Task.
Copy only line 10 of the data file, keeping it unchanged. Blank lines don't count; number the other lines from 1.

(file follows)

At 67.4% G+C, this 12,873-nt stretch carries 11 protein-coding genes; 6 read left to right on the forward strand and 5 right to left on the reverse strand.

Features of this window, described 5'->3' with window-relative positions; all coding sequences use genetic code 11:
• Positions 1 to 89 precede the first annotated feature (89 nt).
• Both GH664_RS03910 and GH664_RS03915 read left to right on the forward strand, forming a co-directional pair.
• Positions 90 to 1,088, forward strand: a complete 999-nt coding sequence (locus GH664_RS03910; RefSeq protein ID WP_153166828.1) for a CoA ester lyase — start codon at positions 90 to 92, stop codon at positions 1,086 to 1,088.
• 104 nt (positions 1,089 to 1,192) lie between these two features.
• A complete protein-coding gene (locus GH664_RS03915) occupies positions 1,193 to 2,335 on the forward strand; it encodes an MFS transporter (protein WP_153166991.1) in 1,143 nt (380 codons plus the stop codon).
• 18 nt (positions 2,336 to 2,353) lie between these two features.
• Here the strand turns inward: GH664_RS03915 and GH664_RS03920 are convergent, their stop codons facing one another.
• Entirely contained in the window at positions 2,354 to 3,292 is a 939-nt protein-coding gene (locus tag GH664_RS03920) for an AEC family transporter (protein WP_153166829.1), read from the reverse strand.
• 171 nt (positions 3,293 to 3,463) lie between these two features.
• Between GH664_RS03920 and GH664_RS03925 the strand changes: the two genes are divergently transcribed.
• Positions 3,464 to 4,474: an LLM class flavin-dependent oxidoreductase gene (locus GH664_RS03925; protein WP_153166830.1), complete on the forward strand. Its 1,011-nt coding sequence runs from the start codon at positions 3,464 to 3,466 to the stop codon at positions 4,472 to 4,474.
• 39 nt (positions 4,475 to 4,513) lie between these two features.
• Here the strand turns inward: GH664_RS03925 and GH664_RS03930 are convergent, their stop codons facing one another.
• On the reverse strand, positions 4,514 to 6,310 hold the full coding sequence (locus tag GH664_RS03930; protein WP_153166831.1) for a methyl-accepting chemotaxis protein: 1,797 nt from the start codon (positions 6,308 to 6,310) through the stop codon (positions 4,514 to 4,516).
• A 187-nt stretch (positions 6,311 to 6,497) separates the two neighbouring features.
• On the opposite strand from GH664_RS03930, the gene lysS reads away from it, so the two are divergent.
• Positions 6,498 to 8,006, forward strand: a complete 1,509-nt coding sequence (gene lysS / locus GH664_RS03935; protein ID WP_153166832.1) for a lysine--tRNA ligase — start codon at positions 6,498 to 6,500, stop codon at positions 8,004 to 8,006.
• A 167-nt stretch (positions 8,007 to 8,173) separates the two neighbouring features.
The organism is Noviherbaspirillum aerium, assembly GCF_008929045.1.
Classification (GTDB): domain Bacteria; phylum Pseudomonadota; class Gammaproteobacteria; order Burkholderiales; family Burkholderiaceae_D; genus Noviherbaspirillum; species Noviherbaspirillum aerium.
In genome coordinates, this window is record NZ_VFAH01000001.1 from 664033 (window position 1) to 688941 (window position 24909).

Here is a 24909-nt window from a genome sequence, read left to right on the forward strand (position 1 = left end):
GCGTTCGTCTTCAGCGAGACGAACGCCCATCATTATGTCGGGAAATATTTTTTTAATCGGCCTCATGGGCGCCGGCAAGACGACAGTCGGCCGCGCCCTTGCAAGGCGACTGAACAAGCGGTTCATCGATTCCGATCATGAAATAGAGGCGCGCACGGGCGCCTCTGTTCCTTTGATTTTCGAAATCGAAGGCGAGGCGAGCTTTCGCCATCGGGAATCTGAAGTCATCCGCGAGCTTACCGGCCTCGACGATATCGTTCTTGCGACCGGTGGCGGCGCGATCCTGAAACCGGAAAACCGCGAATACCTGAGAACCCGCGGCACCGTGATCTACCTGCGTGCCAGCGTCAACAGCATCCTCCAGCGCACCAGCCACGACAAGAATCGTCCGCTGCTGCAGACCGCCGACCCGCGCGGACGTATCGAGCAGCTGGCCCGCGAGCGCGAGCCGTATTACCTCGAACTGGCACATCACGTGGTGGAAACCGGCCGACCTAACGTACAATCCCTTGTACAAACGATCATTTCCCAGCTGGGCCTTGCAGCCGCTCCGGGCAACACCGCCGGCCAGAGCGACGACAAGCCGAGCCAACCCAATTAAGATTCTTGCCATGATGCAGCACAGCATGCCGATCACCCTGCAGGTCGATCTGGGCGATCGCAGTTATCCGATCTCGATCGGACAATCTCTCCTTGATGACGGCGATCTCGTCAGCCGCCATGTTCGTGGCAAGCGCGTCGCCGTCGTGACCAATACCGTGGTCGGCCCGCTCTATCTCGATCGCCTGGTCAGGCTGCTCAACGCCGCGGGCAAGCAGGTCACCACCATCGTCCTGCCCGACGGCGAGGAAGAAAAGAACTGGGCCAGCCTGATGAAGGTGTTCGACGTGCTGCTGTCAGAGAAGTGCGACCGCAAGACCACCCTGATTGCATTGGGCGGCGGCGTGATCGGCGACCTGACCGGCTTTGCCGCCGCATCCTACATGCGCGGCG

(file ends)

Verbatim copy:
• Entirely contained in the window at positions 2,354 to 3,292 is a 939-nt protein-coding gene (locus tag GH664_RS03920) for an AEC family transporter (protein WP_153166829.1), read from the reverse strand.